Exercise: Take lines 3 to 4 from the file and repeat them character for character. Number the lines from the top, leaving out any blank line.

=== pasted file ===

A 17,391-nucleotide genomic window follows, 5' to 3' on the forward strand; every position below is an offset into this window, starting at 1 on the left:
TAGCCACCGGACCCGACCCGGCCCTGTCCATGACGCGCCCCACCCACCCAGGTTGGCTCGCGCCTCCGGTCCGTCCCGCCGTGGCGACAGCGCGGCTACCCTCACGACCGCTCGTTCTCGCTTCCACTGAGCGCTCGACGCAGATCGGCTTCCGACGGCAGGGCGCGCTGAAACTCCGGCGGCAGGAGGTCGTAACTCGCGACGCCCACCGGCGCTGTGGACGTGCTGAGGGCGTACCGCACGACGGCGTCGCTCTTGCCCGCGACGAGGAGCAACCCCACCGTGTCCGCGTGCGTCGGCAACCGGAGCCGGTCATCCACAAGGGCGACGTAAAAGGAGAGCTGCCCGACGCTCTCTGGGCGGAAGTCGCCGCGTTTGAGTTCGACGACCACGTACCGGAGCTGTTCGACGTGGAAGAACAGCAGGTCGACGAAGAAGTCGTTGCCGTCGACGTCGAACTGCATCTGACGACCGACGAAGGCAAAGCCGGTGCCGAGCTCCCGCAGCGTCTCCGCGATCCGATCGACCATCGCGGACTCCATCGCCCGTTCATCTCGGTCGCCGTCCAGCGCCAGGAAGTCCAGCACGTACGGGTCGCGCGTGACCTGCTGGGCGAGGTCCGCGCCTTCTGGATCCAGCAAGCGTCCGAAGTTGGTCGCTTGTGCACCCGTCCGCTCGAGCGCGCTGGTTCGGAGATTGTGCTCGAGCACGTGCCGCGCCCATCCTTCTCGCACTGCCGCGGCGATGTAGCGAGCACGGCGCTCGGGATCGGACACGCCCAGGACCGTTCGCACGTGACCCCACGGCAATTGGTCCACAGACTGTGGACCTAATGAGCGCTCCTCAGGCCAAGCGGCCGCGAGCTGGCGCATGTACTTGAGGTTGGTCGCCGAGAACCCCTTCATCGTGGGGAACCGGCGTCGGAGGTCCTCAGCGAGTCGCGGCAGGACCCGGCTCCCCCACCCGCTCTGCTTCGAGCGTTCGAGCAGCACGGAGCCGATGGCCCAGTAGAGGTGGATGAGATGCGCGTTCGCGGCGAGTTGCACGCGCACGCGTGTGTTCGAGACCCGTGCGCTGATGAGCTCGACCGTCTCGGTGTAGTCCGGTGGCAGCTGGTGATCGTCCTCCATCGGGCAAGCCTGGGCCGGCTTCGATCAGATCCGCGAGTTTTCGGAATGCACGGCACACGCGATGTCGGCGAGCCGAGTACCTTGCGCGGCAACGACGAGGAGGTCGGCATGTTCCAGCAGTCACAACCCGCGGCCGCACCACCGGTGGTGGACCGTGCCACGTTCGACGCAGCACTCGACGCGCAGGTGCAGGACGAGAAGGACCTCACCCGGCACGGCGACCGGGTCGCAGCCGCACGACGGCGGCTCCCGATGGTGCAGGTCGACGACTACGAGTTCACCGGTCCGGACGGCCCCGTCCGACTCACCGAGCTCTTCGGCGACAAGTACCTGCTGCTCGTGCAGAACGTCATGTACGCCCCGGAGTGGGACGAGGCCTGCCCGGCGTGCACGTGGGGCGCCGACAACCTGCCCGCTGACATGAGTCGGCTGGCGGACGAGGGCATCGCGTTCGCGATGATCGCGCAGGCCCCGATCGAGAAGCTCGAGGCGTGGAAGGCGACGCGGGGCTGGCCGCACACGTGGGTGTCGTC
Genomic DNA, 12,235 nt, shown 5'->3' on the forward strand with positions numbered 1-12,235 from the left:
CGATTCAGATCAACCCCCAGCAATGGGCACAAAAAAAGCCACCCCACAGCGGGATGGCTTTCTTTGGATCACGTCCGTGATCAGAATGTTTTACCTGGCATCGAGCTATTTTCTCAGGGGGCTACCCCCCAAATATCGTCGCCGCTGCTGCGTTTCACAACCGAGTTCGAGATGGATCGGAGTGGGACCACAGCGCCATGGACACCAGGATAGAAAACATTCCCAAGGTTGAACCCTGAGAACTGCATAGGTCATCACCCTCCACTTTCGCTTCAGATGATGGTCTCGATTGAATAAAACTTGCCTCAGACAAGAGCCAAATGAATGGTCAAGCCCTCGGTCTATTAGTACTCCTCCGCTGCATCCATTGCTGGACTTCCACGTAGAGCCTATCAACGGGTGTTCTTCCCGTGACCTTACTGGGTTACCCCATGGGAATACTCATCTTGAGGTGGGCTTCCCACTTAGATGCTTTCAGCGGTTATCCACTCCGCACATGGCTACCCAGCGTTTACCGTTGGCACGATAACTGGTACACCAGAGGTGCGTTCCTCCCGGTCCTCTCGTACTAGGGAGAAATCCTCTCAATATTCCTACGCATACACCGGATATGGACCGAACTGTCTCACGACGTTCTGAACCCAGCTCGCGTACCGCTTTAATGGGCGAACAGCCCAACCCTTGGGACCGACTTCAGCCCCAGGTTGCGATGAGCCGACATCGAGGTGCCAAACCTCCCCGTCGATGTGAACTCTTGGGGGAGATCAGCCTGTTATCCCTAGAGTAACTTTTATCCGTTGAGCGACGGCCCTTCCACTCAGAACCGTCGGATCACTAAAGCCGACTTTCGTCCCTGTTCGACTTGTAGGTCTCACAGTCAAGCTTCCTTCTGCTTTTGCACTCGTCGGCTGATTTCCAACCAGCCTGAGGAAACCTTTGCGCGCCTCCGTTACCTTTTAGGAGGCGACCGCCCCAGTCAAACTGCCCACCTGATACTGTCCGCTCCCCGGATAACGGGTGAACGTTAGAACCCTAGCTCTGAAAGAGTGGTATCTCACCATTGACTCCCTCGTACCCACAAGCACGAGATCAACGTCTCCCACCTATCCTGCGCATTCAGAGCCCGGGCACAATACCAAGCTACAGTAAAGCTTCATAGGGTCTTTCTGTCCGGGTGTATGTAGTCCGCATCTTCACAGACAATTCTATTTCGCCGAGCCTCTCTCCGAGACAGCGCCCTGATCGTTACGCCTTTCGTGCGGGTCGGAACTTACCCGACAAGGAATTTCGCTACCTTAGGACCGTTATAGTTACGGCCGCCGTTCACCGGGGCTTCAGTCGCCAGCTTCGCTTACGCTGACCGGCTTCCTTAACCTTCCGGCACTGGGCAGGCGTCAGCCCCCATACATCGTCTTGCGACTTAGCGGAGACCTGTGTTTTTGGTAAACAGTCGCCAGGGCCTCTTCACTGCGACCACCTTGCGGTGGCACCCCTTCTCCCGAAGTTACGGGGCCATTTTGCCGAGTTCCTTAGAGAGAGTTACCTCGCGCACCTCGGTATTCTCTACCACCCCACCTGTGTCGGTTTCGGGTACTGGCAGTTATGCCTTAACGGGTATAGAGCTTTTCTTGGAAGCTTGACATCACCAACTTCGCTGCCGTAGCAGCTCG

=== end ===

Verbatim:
Genomic DNA, 12,235 nt, shown 5'->3' on the forward strand with positions numbered 1-12,235 from the left:
CGATTCAGATCAACCCCCAGCAATGGGCACAAAAAAAGCCACCCCACAGCGGGATGGCTTTCTTTGGATCACGTCCGTGATCAGAATGTTTTACCTGGCATCGAGCTATTTTCTCAGGGGGCTACCCCCCAAATATCGTCGCCGCTGCTGCGTTTCACAACCGAGTTCGAGATGGATCGGAGTGGGACCACAGCGCCATGGACACCAGGATAGAAAACATTCCCAAGGTTGAACCCTGAGAACTGCATAGGTCATCACCCTCCACTTTCGCTTCAGATGATGGTCTCGATTGAATAAAACTTGCCTCAGACAAGAGCCAAATGAATGGTCAAGCCCTCGGTCTATTAGTACTCCTCCGCTGCATCCATTGCTGGACTTCCACGTAGAGCCTATCAACGGGTGTTCTTCCCGTGACCTTACTGGGTTACCCCATGGGAATACTCATCTTGAGGTGGGCTTCCCACTTAGATGCTTTCAGCGGTTATCCACTCCGCACATGGCTACCCAGCGTTTACCGTTGGCACGATAACTGGTACACCAGAGGTGCGTTCCTCCCGGTCCTCTCGTACTAGGGAGAAATCCTCTCAATATTCCTACGCATACACCGGATATGGACCGAACTGTCTCACGACGTTCTGAACCCAGCTCGCGTACCGCTTTAATGGGCGAACAGCCCAACCCTTGGGACCGACTTCAGCCCCAGGTTGCGATGAGCCGACATCGAGGTGCCAAACCTCCCCGTCGATGTGAACTCTTGGGGGAGATCAGCCTGTTATCCCTAGAGTAACTTTTATCCGTTGAGCGACGGCCCTTCCACTCAGAACCGTCGGATCACTAAAGCCGACTTTCGTCCCTGTTCGACTTGTAGGTCTCACAGTCAAGCTTCCTTCTGCTTTTGCACTCGTCGGCTGATTTCCAACCAGCCTGAGGAAACCTTTGCGCGCCTCCGTTACCTTTTAGGAGGCGACCGCCCCAGTCAAACTGCCCACCTGATACTGTCCGCTCCCCGGATAACGGGTGAACGTTAGAACCCTAGCTCTGAAAGAGTGGTATCTCACCATTGACTCCCTCGTACCCACAAGCACGAGATCAACGTCTCCCACCTATCCTGCGCATTCAGAGCCCGGGCACAATACCAAGCTACAGTAAAGCTTCATAGGGTCTTTCTGTCCGGGTGTATGTAGTCCGCATCTTCACAGACAATTCTATTTCGCCGAGCCTCTCTCCGAGACAGCGCCCTGATCGTTACGCCTTTCGTGCGGGTCGGAACTTACCCGACAAGGAATTTCGCTACCTTAGGACCGTTATAGTTACGGCCGCCGTTCACCGGGGCTTCAGTCGCCAGCTTCGCTTACGCTGACCGGCTTCCTTAACCTTCCGGCACTGGGCAGGCGTCAGCCCCCATACATCGTCTTGCGACTTAGCGGAGACCTGTGTTTTTGGTAAACAGTCGCCAGGGCCTCTTCACTGCGACCACCTTGCGGTGGCACCCCTTCTCCCGAAGTTACGGGGCCATTTTGCCGAGTTCCTTAGAGAGAGTTACCTCGCGCACCTCGGTATTCTCTACCACCCCACCTGTGTCGGTTTCGGGTACTGGCAGTTATGCCTTAACGGGTATAGAGCTTTTCTTGGAAGCTTGACATCACCAACTTCGCTGCCGTAGCAGCTCG